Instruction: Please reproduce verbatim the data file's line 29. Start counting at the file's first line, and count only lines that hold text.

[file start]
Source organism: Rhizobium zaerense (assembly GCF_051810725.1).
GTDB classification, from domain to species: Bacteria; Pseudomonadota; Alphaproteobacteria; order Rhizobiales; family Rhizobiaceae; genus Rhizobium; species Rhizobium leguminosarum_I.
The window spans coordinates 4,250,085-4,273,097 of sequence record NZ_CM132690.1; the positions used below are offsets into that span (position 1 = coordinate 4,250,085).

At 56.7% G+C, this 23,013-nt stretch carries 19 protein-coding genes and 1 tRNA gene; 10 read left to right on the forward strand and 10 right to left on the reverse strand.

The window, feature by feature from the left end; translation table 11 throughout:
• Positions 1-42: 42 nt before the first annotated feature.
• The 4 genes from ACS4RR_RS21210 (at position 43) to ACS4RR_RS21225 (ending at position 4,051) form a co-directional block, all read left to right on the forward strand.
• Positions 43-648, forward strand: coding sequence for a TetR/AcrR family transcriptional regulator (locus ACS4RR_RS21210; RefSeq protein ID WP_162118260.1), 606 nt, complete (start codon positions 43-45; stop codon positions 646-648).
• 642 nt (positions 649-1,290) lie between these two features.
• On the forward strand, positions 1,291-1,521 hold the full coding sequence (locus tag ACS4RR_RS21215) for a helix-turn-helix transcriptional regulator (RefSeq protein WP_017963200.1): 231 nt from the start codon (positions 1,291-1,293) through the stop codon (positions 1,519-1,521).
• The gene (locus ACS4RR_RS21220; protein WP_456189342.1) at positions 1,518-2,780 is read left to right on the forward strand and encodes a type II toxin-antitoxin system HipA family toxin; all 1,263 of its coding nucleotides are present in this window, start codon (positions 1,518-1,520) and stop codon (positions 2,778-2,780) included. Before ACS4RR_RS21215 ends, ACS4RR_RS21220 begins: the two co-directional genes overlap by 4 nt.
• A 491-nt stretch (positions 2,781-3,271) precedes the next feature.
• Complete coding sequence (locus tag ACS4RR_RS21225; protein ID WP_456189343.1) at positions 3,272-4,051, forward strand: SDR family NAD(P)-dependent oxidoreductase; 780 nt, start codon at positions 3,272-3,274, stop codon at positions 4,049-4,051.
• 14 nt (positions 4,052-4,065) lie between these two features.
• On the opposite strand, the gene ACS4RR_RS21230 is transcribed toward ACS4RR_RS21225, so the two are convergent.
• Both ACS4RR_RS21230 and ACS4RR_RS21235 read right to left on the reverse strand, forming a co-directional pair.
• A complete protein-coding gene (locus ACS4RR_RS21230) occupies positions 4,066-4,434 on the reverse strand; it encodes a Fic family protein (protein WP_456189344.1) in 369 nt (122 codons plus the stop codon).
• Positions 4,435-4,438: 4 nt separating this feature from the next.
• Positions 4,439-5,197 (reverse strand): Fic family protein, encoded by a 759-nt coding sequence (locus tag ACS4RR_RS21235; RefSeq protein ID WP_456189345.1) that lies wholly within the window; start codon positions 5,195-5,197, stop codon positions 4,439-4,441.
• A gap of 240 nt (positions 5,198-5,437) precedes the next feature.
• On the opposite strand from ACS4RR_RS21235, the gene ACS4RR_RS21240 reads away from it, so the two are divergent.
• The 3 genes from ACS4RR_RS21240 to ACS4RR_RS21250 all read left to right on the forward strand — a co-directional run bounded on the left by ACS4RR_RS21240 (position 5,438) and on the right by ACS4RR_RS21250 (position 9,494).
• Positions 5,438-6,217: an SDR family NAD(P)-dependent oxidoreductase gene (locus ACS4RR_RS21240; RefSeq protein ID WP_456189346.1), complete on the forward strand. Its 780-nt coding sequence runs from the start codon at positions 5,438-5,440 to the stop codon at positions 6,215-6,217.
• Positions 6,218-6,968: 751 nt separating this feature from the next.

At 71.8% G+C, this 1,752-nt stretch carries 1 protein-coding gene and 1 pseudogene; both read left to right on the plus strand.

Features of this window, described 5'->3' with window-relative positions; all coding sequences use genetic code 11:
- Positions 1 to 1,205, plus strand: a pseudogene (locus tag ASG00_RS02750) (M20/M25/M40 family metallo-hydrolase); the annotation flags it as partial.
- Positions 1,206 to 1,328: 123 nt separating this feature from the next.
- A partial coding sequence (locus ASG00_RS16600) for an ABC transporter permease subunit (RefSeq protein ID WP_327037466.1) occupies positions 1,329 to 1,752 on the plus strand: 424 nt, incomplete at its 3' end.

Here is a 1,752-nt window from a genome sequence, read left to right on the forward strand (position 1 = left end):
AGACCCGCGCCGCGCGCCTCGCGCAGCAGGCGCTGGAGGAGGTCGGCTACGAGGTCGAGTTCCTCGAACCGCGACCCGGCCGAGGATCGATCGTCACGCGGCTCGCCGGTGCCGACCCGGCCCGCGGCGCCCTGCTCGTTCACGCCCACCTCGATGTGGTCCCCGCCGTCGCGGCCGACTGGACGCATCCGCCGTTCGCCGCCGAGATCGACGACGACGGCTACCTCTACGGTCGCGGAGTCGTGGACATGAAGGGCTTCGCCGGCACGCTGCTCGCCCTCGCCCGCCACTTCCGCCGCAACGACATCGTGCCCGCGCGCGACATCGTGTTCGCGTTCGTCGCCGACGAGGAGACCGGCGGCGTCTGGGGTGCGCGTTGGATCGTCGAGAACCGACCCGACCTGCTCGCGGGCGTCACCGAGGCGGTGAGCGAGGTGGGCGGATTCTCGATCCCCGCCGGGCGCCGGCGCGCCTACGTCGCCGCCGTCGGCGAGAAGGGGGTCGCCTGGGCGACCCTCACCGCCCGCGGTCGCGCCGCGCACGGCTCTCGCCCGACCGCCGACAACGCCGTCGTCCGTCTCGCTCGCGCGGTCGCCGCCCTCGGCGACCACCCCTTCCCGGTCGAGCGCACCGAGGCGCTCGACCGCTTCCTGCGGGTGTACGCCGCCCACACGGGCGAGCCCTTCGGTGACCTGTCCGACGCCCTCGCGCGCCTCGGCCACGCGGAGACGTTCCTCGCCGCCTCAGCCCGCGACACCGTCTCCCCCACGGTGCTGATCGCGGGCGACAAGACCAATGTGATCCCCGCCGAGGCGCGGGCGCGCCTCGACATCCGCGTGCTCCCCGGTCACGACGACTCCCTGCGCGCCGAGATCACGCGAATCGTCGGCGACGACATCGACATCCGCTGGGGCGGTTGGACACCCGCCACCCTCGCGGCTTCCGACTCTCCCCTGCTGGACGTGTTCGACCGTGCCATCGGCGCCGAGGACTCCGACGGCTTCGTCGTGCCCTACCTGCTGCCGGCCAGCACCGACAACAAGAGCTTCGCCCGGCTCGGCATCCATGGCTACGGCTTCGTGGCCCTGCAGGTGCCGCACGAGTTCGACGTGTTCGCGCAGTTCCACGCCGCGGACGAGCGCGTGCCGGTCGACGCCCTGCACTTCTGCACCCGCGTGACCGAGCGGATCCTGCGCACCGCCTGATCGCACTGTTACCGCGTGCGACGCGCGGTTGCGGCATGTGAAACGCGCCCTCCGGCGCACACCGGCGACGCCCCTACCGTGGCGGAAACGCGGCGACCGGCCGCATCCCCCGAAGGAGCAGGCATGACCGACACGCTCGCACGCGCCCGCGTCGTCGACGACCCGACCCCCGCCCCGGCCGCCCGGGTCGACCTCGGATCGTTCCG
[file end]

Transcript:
- A partial coding sequence (locus ASG00_RS16600) for an ABC transporter permease subunit (RefSeq protein ID WP_327037466.1) occupies positions 1,329 to 1,752 on the plus strand: 424 nt, incomplete at its 3' end.